Simple autonomous inspection vehicles are suitable for operations where the cost, danger to humans, or area of operation prohibits the use of conventional underwater technology. Autonomous vehicles are, however, in their infancy and few such vehicles are available. There are still some problems to be overcome before this technology becomes useful in commercial applications. We have built ROV90 to investigate these problems. It is a test bed for experimenting with the different parts of an autonomous underwater vehicle. ROV9D will be able to autonomously follow prominent features In the real world, man made or natural. Examples are pipelines or walls in tunnels. ROV90 is tethered, but we are planning to use experience and results from ROV9D to develop a "real" AUV called PISCIS.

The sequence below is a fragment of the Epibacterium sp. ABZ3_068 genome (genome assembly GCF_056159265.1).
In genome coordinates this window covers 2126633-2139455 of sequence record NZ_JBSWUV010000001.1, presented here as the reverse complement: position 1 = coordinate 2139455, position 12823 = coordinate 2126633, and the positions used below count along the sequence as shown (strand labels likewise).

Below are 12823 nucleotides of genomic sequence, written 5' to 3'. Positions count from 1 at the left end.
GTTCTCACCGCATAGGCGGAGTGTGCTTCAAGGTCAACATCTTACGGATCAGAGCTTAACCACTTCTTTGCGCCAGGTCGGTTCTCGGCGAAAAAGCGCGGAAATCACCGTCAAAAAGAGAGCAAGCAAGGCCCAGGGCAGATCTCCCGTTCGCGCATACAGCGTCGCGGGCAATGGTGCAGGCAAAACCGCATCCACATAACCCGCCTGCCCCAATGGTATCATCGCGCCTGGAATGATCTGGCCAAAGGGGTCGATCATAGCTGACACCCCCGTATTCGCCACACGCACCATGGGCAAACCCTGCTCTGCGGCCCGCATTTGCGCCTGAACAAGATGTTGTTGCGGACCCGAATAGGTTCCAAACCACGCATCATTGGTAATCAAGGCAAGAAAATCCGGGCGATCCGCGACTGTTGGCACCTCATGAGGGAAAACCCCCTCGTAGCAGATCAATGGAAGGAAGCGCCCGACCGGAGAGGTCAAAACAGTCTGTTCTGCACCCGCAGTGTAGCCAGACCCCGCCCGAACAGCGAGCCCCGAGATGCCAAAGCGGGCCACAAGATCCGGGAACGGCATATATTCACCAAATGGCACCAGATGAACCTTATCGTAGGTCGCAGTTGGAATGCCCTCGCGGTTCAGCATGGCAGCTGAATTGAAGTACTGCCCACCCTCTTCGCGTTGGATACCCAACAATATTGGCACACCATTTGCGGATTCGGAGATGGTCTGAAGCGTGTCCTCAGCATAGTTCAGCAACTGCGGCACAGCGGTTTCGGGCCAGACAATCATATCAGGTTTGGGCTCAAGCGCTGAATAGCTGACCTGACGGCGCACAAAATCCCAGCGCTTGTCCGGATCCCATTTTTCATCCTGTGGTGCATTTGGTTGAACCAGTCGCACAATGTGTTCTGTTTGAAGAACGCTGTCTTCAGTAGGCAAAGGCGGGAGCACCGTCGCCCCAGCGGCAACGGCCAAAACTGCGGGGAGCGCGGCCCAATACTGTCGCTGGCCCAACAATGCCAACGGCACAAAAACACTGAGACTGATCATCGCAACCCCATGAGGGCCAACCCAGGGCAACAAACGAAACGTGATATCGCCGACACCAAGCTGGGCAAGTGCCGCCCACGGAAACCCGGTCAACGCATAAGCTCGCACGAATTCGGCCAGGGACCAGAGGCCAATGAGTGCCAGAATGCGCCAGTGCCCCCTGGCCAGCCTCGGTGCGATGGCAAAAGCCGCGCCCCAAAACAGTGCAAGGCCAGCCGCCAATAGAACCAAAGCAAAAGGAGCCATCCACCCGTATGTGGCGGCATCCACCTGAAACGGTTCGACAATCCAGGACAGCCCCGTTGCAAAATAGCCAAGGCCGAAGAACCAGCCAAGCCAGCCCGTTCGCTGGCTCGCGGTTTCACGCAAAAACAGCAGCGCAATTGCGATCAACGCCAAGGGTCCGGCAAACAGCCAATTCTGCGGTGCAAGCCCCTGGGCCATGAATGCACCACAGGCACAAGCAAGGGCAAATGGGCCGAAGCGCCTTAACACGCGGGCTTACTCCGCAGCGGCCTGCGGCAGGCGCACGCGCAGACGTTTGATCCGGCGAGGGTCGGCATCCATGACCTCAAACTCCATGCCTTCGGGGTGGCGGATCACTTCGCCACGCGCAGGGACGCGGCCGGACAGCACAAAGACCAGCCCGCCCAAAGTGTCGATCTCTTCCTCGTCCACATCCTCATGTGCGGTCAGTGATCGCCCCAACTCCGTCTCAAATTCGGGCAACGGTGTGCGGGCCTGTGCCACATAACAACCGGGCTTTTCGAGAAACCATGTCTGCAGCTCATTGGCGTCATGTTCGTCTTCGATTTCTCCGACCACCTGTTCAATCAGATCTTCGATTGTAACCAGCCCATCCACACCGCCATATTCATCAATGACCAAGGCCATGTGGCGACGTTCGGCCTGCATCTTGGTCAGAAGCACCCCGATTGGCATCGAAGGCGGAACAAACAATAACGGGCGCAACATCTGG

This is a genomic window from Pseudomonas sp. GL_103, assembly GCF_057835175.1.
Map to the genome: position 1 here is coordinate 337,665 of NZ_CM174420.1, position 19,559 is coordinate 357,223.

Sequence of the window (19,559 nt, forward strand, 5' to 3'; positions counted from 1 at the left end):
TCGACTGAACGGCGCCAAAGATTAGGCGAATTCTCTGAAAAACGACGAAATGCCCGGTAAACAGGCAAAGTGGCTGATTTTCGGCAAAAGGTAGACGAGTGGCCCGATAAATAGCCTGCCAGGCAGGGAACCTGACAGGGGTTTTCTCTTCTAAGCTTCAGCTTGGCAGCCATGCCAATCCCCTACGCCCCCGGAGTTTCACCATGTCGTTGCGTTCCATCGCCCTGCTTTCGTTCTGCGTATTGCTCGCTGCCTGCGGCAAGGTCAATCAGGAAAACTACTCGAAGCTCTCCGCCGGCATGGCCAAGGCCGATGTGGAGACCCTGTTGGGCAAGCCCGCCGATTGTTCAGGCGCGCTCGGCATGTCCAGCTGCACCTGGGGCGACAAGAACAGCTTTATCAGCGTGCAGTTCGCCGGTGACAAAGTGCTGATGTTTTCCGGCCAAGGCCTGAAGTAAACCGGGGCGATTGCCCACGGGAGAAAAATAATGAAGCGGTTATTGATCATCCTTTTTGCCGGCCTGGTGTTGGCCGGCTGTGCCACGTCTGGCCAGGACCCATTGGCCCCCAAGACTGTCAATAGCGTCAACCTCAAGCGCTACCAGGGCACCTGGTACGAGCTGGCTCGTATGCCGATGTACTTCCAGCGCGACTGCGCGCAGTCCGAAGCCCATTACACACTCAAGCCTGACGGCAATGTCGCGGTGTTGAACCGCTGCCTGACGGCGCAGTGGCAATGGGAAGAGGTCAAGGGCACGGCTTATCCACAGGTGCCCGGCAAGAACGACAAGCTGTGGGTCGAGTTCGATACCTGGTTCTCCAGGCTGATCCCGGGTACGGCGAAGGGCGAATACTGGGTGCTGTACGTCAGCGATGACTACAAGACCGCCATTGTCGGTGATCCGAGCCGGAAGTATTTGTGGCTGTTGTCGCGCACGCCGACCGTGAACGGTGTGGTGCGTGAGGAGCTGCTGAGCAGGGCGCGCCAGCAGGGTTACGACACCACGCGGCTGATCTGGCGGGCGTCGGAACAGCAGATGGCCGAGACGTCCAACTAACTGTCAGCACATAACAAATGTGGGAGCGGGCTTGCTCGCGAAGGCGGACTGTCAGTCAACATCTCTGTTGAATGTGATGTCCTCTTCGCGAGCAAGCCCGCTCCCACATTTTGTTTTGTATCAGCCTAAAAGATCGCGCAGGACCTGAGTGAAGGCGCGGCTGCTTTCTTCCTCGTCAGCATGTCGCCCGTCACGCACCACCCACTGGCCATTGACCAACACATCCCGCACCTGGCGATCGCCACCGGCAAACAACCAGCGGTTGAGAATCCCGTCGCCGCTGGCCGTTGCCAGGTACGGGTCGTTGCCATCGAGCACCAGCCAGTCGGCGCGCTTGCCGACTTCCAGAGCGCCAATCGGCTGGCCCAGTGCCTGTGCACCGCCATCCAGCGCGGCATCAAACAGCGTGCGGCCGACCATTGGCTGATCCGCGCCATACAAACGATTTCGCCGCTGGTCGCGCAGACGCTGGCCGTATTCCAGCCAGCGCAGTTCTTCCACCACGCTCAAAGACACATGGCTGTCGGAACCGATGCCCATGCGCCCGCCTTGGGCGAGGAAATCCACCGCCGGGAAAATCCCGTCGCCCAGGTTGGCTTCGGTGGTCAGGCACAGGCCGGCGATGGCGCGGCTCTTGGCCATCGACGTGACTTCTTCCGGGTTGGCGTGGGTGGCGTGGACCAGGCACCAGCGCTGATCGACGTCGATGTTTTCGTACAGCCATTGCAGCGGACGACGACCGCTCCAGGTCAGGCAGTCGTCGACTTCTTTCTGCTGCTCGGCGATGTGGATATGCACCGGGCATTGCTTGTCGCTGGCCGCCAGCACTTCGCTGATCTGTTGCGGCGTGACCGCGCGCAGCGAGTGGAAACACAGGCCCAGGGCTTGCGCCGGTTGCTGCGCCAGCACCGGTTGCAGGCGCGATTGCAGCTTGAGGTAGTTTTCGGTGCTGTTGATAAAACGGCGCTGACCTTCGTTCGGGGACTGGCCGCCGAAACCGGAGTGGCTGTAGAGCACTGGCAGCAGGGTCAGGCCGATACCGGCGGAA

Today's tethered ROVs Can carry out many of the operations for which a diver used to be necessary. The ROV's maneuverability and range are, however, limited by the tether. The necessary surface support for a UUV or RCV adds much to the cost of ROV operations and makes it dependent on good weather conditions. Thus, there is a large potential for reducing the cost of traditional ROV operation by removing the tether and if possible, the surface support. On the other hand, an untethered underwater vehicle (UUV) have to have a much more advanced control system than the ordinary ROV. The reason for this is that a hydro-acoustic link is the only practical channel for communication underwater. Operator interaction is made difficult because this type of link has low band-width, transmission delays In the order of seconds, and limited range. The UUV must have a control system that can cope with the limitations of the hydro-acoustic